Monday night's city council meeting was quite possibly the closest thing to a 1960s love-in ever seen at the Ronald A. Irwin Civic Centre.
It was the final council meeting for Mayor Provenzano and departing Couns. Paul Christian, Rick Niro and Donna Hilsinger, with many kind words spoken by and to them.
It was the Sault's biggest political power-hug in recent memory, with Provenzano wiping away tears at several points as he bravely attempted to chair the meeting with his three young daughters – Alice, Ilsa and Chloe – at his side.
But he did break the kumbaya mood at one point to inject a strongly worded opinion about the local police budget.
"It's recently been suggested that the city is underfunding its police services," Provenzano said.
"I understand the reflex to see investment in policing as a solution. I spent over seven years at the police service and I can attest that our officers have very challenging jobs."
"The pressure of the opioid epidemic and our mental health and addiction challenges is clearly and substantially felt in that building by both our uniform and our non-uniformed members."
"However, the fact is that we have been steadily increasing spending at the police service." In 2015. we budgeted and spent $25.5 million."
"In 2021 we budgeted $31.5 million and spent $32.4 million."
"That is a $7 million increase in money spent between 2015 and 2021."
"We increase the budget again for 2022 with another increase scheduled for 2023."
Referring to communities of comparable size to Sault Ste. Marie, Provenzano pointed out that we spend the same on policing per capita as North Bay, and "more on policing per capita than all of Timmins, Sarnia, Belleville and Sudbury."
"We are only outspent by Thunder Bay," the mayor said.
"I suggest to our council, our next council and our community at large, that in a climate of very limited funds we have to be cautious and thoughtful about increasing funding to address the downstream consequence of critically serious societal challenges at the expense of addressing the root cause of those challenges."
"Put simply, every dollar we spend addressing the symptoms of the problem is one less dollar we have to address the actual cause of the problem."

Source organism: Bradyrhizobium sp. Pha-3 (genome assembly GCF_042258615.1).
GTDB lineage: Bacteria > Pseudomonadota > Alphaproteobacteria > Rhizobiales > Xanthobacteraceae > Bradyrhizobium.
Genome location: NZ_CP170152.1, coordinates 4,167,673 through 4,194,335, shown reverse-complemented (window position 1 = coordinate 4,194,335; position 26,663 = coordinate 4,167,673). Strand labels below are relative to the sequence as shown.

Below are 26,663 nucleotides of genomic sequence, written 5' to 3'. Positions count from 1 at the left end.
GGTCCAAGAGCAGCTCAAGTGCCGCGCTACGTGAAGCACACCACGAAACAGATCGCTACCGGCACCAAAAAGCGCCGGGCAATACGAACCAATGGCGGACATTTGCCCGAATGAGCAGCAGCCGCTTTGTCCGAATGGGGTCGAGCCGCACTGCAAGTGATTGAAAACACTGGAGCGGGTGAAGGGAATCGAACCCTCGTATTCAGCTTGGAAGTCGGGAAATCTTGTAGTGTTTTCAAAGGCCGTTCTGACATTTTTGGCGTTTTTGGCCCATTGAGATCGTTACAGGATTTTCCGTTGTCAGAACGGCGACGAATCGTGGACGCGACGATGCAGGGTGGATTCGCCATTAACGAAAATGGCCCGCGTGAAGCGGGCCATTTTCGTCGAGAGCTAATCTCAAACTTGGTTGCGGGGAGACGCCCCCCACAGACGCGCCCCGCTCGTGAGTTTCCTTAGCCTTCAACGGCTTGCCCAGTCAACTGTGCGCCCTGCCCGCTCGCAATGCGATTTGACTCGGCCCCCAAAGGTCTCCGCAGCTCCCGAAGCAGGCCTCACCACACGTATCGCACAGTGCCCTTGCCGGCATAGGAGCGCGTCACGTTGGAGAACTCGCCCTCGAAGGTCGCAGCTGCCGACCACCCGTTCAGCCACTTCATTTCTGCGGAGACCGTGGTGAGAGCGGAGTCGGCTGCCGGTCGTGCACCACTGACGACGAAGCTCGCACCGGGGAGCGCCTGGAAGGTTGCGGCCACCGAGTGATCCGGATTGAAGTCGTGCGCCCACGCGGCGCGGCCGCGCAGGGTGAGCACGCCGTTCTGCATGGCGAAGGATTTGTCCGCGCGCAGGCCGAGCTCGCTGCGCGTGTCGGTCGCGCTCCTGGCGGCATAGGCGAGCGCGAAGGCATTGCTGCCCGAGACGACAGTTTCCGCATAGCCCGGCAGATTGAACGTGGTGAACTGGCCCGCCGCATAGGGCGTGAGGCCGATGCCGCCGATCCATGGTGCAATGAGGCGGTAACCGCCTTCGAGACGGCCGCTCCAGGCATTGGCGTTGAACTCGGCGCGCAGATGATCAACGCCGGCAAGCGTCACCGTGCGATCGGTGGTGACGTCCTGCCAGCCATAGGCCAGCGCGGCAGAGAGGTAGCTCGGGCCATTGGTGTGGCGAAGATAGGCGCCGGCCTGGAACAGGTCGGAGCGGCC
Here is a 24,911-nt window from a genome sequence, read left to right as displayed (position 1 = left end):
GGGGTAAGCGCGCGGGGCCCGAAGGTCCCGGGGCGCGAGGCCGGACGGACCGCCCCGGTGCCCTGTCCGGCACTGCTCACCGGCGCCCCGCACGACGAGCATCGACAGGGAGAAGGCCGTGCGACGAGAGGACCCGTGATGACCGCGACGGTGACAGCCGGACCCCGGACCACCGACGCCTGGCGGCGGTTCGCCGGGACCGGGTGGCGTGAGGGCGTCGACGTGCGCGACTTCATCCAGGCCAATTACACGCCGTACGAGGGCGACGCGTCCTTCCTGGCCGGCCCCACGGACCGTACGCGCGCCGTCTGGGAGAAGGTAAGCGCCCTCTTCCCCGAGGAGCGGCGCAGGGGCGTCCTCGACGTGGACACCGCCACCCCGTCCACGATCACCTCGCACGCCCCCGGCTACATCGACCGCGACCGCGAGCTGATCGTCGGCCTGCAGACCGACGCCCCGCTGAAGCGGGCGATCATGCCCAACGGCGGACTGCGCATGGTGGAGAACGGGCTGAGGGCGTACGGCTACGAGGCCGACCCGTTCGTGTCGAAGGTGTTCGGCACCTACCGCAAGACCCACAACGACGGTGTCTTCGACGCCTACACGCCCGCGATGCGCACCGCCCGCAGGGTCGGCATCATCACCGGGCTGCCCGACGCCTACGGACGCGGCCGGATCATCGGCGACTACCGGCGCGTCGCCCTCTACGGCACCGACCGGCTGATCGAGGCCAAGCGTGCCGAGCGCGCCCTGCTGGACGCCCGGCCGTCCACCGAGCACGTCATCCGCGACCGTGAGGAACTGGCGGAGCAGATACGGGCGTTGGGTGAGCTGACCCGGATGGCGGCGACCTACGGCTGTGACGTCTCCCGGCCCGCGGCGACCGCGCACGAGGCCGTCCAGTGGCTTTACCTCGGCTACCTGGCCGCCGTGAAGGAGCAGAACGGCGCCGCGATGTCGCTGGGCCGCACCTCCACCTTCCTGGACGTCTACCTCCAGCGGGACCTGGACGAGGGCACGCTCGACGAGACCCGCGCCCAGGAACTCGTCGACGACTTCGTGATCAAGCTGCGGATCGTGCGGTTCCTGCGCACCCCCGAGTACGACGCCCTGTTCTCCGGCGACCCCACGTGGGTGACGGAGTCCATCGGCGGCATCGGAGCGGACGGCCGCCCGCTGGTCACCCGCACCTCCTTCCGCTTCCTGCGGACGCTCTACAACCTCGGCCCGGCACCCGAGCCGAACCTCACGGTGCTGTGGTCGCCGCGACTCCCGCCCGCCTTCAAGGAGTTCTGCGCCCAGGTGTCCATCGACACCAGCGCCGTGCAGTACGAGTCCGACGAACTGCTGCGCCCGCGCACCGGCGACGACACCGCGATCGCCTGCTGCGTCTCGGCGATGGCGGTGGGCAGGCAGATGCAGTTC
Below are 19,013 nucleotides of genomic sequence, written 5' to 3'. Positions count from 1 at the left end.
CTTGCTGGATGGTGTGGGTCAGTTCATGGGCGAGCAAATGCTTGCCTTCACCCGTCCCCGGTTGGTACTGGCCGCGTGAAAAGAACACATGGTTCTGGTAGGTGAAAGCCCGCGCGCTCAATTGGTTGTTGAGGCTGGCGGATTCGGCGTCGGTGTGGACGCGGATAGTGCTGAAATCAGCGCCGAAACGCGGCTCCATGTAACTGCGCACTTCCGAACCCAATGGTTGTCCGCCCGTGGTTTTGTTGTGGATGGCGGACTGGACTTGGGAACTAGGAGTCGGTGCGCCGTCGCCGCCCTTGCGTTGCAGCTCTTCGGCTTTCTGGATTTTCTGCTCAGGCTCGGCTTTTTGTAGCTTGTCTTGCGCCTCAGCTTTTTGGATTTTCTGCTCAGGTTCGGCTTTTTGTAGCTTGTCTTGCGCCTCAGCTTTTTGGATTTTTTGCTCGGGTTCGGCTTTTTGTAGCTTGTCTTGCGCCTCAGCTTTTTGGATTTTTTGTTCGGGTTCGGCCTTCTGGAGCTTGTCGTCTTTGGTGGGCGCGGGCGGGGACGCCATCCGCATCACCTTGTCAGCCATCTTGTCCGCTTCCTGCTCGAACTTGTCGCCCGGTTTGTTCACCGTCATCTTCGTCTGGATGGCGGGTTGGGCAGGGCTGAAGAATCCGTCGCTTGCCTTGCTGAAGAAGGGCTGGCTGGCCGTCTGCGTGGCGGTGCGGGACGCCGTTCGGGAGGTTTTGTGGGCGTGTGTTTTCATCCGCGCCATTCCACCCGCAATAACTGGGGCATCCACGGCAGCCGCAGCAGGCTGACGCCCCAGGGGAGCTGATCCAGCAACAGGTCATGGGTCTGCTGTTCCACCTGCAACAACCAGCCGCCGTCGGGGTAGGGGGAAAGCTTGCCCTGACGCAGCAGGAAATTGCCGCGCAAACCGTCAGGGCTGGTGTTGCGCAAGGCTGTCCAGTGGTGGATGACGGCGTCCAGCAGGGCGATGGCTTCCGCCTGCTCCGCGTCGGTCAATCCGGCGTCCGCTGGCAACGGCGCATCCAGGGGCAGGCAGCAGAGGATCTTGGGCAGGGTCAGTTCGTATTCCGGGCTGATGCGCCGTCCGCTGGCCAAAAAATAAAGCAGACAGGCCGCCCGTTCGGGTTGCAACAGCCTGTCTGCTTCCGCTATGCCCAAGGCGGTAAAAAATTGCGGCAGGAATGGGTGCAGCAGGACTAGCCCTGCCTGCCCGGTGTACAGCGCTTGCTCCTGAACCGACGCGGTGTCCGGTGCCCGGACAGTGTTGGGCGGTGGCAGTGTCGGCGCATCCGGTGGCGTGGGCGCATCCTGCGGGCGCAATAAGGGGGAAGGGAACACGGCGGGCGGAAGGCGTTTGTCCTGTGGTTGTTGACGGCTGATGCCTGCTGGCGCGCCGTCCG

"To that end, there is very little the municipality can do to build health care infrastructure," Provenzano said.
The opioid epidemic isn't getting any better, he pointed out.
"In fact it has gotten worse and Northern Ontario clearly has greater need than the remainder of the province. Our community's mental health and addiction challenges are more acute. And homelessness is more prevalent here than it's ever been."
Provenzano said that operational health care infrastructure is outside the city's funding capacity and its legal jurisdiction.
"But what we can do is invest in our social service infrastructure."
Provenzano said the Sault has 10 supportive housing beds and needs at least 80 more than that.
"We have 83 shelter beds in our community, and we need at least 25 more in the near term. We need more funding to expand our street outreach."
Provenzano expressed confidence that Mayor-elect Matthew Shoemaker is up to the task.
"He is an intelligent and capable person who is committed to our community."
"I know that he can serve our community well, and I will always be available to him to support him in his leadership."
"It was a dream job for me," Provenzano said.
"And while I didn't get everything right all the time. I believe I got most things right most of the time. I can say unequivocally that I did my best. I am deeply grateful for the opportunity to serve our community and for your ongoing support and your ongoing kindness."
Council then approved a resolution thanking the outgoing mayor and councillors for their passion and zeal during a total of 48 years of service.
"Each has been a champion of causes near and dear to them and their constituents over their terms in office," the resolution stated.